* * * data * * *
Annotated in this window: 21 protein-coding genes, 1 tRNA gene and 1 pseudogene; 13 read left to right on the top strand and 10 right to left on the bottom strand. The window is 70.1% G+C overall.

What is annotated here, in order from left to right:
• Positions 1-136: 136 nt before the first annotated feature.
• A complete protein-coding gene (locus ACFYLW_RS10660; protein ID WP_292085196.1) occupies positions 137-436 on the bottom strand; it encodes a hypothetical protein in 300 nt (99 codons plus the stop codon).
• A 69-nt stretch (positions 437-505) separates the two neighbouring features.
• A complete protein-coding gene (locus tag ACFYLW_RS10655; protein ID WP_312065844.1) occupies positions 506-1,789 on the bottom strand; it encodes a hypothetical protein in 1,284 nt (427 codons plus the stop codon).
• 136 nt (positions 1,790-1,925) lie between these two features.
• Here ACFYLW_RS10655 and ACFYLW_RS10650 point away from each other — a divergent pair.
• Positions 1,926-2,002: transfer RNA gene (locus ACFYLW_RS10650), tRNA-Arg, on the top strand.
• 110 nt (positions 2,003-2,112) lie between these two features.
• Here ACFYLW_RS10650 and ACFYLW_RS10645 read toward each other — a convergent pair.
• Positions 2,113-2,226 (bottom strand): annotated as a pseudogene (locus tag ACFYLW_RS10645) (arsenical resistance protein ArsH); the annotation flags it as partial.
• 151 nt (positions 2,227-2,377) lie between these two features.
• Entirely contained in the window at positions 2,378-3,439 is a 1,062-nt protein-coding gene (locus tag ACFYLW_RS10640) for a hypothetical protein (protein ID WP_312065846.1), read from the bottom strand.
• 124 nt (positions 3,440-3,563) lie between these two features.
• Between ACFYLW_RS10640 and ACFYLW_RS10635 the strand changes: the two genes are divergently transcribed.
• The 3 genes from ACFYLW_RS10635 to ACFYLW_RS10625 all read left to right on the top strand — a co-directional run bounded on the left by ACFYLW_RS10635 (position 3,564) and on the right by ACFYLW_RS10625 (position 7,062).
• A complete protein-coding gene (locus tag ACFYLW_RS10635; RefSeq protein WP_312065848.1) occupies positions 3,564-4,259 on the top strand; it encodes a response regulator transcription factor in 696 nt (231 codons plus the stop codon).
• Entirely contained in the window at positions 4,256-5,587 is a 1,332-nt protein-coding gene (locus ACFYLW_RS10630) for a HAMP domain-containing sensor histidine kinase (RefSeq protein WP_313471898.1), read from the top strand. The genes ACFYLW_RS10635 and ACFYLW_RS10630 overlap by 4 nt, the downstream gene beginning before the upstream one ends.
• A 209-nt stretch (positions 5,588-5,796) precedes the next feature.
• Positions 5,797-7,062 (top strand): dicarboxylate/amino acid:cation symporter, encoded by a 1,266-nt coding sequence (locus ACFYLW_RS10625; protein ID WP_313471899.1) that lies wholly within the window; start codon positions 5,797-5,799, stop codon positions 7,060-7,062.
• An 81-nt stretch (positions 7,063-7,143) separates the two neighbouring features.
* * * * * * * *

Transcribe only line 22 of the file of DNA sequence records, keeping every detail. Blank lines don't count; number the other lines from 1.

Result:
• An 81-nt stretch (positions 7,063-7,143) separates the two neighbouring features.